Encaustic Wax – What is it?

Encaustic wax painting is a method of painting using melted beeswax and pigment.  It is a very ancient form of art first used on the Fayum mummy portraits, and it has been growing in popularity in recent years.  It is a beautiful, versatile method of painting.  “Encaustic” means “to burn in.”  The wax is fused with heat, layer by layer, giving it a magical translucence and texture.

The filtered beeswax is combined with damar resin, which is a tree sap, to make encaustic medium.  This resin increases the melting temperature of the beeswax and also makes the surface harder, shinier, and clearer.  Pigment is then added to the medium to make encaustic paint.

Encaustic paints are very safe to use, but some precautions are necessary.  The wax should not be overheated to the point where it is smoking.  Also, heat is required to melt the beeswax and to fuse each layer that is painted.  Heating tools can include pancake griddles, embossing tools, heat guns, woodburning pens, special irons, or mini torches.  For large paintings, a propane torch is often used.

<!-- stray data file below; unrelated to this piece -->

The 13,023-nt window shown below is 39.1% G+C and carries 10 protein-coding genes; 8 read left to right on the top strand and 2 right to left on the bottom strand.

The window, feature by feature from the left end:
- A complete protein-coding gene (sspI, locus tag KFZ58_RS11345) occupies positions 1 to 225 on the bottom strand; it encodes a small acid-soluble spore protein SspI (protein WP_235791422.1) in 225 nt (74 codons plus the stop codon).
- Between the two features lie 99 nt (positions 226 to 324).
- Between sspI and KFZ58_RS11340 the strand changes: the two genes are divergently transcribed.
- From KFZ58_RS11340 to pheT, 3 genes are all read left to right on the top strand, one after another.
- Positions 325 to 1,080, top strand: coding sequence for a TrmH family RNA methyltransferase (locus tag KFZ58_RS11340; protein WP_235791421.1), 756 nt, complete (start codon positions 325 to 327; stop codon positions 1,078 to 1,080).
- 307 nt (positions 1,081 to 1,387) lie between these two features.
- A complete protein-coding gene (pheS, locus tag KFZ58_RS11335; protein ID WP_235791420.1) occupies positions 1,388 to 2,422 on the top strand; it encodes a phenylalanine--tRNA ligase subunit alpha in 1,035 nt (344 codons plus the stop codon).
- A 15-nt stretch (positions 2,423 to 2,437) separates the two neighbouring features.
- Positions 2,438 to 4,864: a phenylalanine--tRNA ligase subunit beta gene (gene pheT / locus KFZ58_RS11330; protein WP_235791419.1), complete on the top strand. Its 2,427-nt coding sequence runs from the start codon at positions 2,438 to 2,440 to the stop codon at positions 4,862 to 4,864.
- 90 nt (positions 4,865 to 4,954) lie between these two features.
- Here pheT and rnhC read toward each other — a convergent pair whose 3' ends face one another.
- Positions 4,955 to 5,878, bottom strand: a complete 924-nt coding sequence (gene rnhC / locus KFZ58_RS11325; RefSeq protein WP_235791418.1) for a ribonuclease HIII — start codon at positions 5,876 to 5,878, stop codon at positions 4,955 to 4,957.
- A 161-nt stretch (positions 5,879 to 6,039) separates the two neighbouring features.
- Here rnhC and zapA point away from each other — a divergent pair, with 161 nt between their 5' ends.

The possibilities of what you can create with encaustic is nearly limitless.  From glassy surfaces to textural or even sculptural paintings, encaustic is a medium that you can not only paint with, but carve into to reveal details within the depth of your painting.  Encaustic can be combined with photographs, photo transfers, collage, dried plant material, oil paint, pastel, and ink.  Acrylic is not compatible with wax, but just about everything else is.  

Caring for an Encaustic Painting

Hang your encaustic painting away from direct sunlight.  The melting temperature of encaustic is about 150 degrees Fahrenheit, so do not worry about it melting on a hot day in a warm room.  Encaustic paintings are fine art and encaustic wax is archival.  Some wax paintings may develop a slight cloudiness on their surface, and this is a normal part of the curing process as the wax continues to harden over time.  This wax “bloom”can easily be buffed away with the palm of your hand or a very fine microfiber cloth such as you would use to clean a camera lens.  This bloom will lessen over time as the wax cures.

Please feel free to message me through my contact page for information regarding encaustic painting or encaustic instruction.  You can also find me on Facebook and Instagram.